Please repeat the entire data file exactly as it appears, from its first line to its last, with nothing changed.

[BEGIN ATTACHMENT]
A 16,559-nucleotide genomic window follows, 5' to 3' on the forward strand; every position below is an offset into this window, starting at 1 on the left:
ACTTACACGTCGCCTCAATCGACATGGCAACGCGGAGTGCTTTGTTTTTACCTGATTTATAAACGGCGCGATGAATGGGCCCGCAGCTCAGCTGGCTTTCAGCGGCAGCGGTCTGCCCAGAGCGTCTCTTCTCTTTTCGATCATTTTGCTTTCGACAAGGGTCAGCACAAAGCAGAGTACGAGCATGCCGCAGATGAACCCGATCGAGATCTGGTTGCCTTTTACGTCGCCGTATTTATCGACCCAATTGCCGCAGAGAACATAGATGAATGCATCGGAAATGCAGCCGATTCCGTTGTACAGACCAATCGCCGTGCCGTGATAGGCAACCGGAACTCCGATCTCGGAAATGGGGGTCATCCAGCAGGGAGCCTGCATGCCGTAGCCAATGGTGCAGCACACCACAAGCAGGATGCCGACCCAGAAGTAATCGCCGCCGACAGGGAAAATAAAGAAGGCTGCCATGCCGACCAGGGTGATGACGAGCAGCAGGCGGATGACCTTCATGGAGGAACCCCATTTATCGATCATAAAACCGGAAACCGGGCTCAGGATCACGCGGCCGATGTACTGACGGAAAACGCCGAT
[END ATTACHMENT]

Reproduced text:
A 16,559-nucleotide genomic window follows, 5' to 3' on the forward strand; every position below is an offset into this window, starting at 1 on the left:
ACTTACACGTCGCCTCAATCGACATGGCAACGCGGAGTGCTTTGTTTTTACCTGATTTATAAACGGCGCGATGAATGGGCCCGCAGCTCAGCTGGCTTTCAGCGGCAGCGGTCTGCCCAGAGCGTCTCTTCTCTTTTCGATCATTTTGCTTTCGACAAGGGTCAGCACAAAGCAGAGTACGAGCATGCCGCAGATGAACCCGATCGAGATCTGGTTGCCTTTTACGTCGCCGTATTTATCGACCCAATTGCCGCAGAGAACATAGATGAATGCATCGGAAATGCAGCCGATTCCGTTGTACAGACCAATCGCCGTGCCGTGATAGGCAACCGGAACTCCGATCTCGGAAATGGGGGTCATCCAGCAGGGAGCCTGCATGCCGTAGCCAATGGTGCAGCACACCACAAGCAGGATGCCGACCCAGAAGTAATCGCCGCCGACAGGGAAAATAAAGAAGGCTGCCATGCCGACCAGGGTGATGACGAGCAGCAGGCGGATGACCTTCATGGAGGAACCCCATTTATCGATCATAAAACCGGAAACCGGGCTCAGGATCACGCGGCCGATGTACTGACGGAAAACGCCGAT